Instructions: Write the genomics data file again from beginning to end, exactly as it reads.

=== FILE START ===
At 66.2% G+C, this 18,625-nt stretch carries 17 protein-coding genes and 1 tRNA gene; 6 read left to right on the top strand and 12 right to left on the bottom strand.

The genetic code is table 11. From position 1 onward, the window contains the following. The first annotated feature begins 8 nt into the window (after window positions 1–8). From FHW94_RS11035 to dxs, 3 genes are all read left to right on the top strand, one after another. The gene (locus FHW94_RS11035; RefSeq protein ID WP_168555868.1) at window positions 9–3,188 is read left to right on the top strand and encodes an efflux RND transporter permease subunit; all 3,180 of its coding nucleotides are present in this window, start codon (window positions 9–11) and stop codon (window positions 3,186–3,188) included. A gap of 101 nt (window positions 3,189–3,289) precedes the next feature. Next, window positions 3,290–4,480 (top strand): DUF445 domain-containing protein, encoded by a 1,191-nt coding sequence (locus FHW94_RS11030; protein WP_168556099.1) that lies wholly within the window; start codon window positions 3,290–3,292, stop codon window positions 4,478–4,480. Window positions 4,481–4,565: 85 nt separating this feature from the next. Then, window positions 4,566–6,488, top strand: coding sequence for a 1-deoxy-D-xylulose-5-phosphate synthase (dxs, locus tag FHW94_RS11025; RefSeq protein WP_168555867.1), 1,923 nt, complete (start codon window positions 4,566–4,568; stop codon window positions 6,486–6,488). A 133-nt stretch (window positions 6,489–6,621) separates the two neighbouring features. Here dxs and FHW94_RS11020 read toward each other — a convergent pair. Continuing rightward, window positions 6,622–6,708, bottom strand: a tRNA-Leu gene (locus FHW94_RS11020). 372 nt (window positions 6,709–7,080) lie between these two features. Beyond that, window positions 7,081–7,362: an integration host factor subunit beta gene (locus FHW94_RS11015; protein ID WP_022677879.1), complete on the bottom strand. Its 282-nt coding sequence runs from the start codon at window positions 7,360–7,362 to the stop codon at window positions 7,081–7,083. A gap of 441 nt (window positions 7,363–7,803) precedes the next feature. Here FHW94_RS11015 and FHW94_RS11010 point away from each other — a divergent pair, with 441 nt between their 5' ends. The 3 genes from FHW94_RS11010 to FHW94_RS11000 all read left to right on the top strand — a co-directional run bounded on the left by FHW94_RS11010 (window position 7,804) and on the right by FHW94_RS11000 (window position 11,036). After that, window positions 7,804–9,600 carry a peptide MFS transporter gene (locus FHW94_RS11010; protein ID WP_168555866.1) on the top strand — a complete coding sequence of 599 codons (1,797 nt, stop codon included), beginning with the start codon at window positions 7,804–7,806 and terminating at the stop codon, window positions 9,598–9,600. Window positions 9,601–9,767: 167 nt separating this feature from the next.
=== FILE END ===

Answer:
At 66.2% G+C, this 18,625-nt stretch carries 17 protein-coding genes and 1 tRNA gene; 6 read left to right on the top strand and 12 right to left on the bottom strand.

The genetic code is table 11. From position 1 onward, the window contains the following. The first annotated feature begins 8 nt into the window (after window positions 1–8). From FHW94_RS11035 to dxs, 3 genes are all read left to right on the top strand, one after another. The gene (locus FHW94_RS11035; RefSeq protein ID WP_168555868.1) at window positions 9–3,188 is read left to right on the top strand and encodes an efflux RND transporter permease subunit; all 3,180 of its coding nucleotides are present in this window, start codon (window positions 9–11) and stop codon (window positions 3,186–3,188) included. A gap of 101 nt (window positions 3,189–3,289) precedes the next feature. Next, window positions 3,290–4,480 (top strand): DUF445 domain-containing protein, encoded by a 1,191-nt coding sequence (locus FHW94_RS11030; protein WP_168556099.1) that lies wholly within the window; start codon window positions 3,290–3,292, stop codon window positions 4,478–4,480. Window positions 4,481–4,565: 85 nt separating this feature from the next. Then, window positions 4,566–6,488, top strand: coding sequence for a 1-deoxy-D-xylulose-5-phosphate synthase (dxs, locus tag FHW94_RS11025; RefSeq protein WP_168555867.1), 1,923 nt, complete (start codon window positions 4,566–4,568; stop codon window positions 6,486–6,488). A 133-nt stretch (window positions 6,489–6,621) separates the two neighbouring features. Here dxs and FHW94_RS11020 read toward each other — a convergent pair. Continuing rightward, window positions 6,622–6,708, bottom strand: a tRNA-Leu gene (locus FHW94_RS11020). 372 nt (window positions 6,709–7,080) lie between these two features. Beyond that, window positions 7,081–7,362: an integration host factor subunit beta gene (locus FHW94_RS11015; protein ID WP_022677879.1), complete on the bottom strand. Its 282-nt coding sequence runs from the start codon at window positions 7,360–7,362 to the stop codon at window positions 7,081–7,083. A gap of 441 nt (window positions 7,363–7,803) precedes the next feature. Here FHW94_RS11015 and FHW94_RS11010 point away from each other — a divergent pair, with 441 nt between their 5' ends. The 3 genes from FHW94_RS11010 to FHW94_RS11000 all read left to right on the top strand — a co-directional run bounded on the left by FHW94_RS11010 (window position 7,804) and on the right by FHW94_RS11000 (window position 11,036). After that, window positions 7,804–9,600 carry a peptide MFS transporter gene (locus FHW94_RS11010; protein ID WP_168555866.1) on the top strand — a complete coding sequence of 599 codons (1,797 nt, stop codon included), beginning with the start codon at window positions 7,804–7,806 and terminating at the stop codon, window positions 9,598–9,600. Window positions 9,601–9,767: 167 nt separating this feature from the next.